If you take the No 19 that starts at Finsbury Park and trundles along the western edge of Hackney before heading off for points south, you may be lucky enough to be driven by Joe Kerr, who has worked on London buses since 1976.
Moonlighting during much of this time as an architectural historian, Joe has gained unique insight into the role of buses in London’s urban landscape.
Now he has teamed up with cultural chronicler Travis Elborough to produce Bus Fare: Writings on London’s Most Loved Means of Transport.
Whether or not you concur with the premise of the title, you’re sure to find something to delight in this collection of bite-sized chunks comprising history, fiction, poetry and memoires.
The excerpts and short pieces range from a few lines to several pages, grouped in roughly chronological fashion spanning nearly two centuries.
We follow the bus from its original incarnation as a horse-drawn coach modelled on a French business idea.
The ‘omnibus’ – bus for all – first arrived in London in 1829, plying a route from the pastoral glades of Paddington to the City and back.
Its precursor had originated in today’s Hackney, when in 1827 the Newington Academy for Girls in what is now Stoke Newington Church Street commissioned the original London bus-builder, George Shillibeer, to construct a vehicle to transport its students.
Routes and usage soon proliferated, until by 1901 3,700 horse-drawn buses carried passengers across London.
Horses were retired from London buses in the run-up to the First World War, and conductors were phased out with the demise of the Routemaster in 2005 (with a short-lived comeback on the first of the ‘New Routemasters’ introduced in by Boris Johnson seven years later).
Nearly two centuries after their introduction, the 675 London routes are currently serviced by 9,000 buses at peak times.
In addition to providing a wealth of factual detail, Bus Fare makes very enjoyable hop-on-hop-off reading, owing to the variety of material and the brevity of contributions.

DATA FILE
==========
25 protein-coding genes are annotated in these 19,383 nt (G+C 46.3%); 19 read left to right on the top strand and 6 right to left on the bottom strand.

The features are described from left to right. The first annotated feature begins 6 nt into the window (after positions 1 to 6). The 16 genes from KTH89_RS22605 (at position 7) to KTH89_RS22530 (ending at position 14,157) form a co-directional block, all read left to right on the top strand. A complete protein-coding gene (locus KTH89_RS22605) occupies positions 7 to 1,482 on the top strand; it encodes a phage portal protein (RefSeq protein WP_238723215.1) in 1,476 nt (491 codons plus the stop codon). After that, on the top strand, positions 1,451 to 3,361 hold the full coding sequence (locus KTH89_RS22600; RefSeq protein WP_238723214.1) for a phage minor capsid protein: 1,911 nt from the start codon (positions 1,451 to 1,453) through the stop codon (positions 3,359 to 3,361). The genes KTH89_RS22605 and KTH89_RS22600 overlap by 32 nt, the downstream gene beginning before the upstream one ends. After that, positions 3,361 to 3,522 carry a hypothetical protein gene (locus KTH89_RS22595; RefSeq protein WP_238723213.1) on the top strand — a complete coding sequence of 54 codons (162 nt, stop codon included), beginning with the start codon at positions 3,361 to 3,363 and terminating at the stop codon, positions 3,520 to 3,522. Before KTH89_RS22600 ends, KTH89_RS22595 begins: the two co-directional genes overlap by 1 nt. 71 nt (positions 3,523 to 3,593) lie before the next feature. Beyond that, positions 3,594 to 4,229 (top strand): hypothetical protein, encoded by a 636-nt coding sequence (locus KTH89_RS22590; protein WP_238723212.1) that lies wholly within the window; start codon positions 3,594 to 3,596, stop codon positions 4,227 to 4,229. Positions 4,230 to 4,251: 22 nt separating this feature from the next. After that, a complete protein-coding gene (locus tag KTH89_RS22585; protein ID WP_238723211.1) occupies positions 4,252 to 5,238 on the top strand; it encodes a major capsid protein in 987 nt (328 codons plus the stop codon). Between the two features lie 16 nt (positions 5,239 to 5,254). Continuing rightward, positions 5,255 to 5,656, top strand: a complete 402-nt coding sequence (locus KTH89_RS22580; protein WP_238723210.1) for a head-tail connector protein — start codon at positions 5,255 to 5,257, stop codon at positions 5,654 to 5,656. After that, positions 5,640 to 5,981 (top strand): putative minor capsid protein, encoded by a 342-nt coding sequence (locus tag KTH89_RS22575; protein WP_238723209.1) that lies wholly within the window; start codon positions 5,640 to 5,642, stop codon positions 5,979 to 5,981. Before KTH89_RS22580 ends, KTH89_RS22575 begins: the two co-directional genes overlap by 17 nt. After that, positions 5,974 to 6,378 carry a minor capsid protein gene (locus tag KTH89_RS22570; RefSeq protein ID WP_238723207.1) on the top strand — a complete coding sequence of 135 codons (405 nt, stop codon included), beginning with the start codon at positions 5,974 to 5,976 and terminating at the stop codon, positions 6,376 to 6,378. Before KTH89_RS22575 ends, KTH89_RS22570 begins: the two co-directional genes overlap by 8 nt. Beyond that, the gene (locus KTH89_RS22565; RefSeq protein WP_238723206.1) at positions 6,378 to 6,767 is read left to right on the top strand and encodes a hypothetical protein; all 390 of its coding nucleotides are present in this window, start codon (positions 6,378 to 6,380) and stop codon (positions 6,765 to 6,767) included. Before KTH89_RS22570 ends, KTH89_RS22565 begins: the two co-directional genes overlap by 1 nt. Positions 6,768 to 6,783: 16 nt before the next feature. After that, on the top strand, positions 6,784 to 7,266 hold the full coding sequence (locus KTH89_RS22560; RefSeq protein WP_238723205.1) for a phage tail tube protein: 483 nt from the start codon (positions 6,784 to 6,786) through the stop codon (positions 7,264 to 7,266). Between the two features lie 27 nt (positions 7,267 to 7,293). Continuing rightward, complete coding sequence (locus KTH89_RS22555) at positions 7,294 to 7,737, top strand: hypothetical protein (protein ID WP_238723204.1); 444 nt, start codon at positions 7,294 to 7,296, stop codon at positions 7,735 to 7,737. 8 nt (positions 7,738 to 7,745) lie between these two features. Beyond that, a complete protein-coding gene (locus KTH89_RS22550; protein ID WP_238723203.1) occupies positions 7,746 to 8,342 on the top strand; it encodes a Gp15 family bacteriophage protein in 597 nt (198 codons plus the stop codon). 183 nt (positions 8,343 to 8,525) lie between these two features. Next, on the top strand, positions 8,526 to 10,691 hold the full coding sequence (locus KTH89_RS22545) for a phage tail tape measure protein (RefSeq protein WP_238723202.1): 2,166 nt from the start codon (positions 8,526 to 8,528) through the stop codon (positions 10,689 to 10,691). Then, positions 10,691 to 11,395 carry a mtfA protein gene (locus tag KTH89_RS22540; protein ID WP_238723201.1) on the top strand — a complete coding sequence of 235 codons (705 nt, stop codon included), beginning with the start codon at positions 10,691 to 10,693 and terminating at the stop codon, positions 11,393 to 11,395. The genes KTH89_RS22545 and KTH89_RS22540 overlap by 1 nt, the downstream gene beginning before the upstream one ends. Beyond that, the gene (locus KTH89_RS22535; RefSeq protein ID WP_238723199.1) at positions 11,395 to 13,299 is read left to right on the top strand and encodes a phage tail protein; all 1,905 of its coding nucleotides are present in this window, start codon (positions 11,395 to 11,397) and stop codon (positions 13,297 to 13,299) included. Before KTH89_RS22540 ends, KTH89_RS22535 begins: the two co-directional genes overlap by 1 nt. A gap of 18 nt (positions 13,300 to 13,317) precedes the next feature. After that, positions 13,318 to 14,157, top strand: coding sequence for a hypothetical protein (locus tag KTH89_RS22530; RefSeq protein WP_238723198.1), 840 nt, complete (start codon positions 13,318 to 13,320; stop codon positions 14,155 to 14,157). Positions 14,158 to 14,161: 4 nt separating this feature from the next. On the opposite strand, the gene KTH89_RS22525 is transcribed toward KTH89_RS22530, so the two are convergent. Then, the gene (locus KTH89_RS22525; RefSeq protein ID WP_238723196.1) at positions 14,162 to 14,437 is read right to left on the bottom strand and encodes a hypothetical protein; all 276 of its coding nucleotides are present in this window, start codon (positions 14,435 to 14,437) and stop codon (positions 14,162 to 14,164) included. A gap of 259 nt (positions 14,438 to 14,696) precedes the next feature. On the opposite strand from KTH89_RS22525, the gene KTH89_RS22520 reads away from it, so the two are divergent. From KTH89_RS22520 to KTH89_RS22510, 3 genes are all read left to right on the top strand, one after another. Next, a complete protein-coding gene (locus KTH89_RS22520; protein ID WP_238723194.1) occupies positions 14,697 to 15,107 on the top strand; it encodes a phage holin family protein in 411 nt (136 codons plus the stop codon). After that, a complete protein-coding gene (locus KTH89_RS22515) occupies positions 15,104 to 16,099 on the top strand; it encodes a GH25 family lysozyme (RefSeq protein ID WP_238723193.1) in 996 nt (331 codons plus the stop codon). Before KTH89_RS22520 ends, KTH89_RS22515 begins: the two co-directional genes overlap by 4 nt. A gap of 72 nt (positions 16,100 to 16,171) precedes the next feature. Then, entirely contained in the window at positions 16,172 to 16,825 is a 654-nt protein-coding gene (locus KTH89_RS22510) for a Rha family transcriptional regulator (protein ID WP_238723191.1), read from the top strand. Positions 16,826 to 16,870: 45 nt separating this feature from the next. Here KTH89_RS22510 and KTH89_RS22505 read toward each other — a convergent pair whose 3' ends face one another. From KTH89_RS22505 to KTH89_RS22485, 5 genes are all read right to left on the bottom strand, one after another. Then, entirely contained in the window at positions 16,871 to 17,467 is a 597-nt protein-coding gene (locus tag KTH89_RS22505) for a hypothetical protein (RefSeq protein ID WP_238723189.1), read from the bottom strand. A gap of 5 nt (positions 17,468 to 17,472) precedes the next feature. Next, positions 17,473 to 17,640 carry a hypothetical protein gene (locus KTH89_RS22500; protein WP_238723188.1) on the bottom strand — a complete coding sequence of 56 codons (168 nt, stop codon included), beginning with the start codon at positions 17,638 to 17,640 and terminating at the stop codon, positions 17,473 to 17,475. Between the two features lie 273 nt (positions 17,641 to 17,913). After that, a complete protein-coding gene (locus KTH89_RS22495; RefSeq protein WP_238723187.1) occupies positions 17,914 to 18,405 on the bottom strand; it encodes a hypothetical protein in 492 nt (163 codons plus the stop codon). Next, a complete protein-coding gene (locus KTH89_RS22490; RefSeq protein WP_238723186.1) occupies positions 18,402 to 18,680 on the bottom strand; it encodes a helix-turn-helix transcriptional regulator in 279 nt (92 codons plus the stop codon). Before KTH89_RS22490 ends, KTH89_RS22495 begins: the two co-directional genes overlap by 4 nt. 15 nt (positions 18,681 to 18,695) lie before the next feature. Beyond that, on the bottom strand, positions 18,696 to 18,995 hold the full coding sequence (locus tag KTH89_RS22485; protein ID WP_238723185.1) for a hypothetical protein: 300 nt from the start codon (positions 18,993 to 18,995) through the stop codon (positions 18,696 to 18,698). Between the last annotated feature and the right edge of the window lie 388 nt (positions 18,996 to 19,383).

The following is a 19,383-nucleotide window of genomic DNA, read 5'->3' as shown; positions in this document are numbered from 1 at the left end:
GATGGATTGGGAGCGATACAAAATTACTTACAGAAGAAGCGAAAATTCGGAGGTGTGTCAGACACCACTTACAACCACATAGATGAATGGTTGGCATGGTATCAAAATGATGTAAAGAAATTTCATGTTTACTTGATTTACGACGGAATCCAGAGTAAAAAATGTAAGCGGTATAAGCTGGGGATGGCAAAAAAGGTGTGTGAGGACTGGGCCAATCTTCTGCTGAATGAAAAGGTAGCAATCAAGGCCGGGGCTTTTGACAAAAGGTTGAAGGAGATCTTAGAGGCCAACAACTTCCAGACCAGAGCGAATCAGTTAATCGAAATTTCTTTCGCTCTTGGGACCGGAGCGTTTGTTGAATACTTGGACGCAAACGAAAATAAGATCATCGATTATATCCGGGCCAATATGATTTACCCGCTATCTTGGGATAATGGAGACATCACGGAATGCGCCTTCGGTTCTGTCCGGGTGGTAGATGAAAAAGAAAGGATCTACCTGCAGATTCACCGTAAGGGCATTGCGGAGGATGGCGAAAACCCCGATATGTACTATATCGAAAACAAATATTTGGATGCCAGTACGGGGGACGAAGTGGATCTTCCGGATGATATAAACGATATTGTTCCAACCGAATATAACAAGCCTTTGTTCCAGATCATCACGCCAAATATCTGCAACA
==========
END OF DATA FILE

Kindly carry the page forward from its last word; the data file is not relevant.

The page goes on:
No special expertise – or even interest – in buses is required to revel in the richness of our collective experience of this most demotic of transport.
The chapters by Henry Charles Moore, Richard Dennis, Sam Selvon, Will Self, Cathi Unsworth and Roger Mills are especially enchanting.
Most evocative of all, perhaps, is Penny Pepper’s poem ‘Bus’, containing lines that will resonate with many – whether or not we live with disabilities – who regularly squeeze onto heaving vehicles:
On the bus
There’s a trolley in the crip space –
see the child, snotty faced –
bullish buggy hellish mummy
disposition far from sunny
On the bus
The book is also packed full of amusing oddities and trivia.
We learn of plans for electric buses dating back to 1890, of a bus wing mirror taking off the hat of a policeman on the adjacent pavement, of a group of ‘ladies who bus’ setting out to ride all the routes in the capital, and (finally!) of the official term ‘bunching’ for that frequently-observed tendency of London buses to travel in packs.
It is somewhat ironic that this book should have been brought out by AA Publishing, given that the AA’s main customer base – motorists – are credited with the demise of many routes since the 1970s.
But the publisher has done a lovely job of pulling together a nicely formatted book flush with images and memorabilia, including a wide selection of London bus posters, some of which are design classics.
Bus Fare: Writings on London’s Most Loved Means of Transport, edited by Travis Elborough and Joe Kerr, is published by AA Publishing, 2018. ISBN: 978-0-7495-7928-9; RRP: £14.99.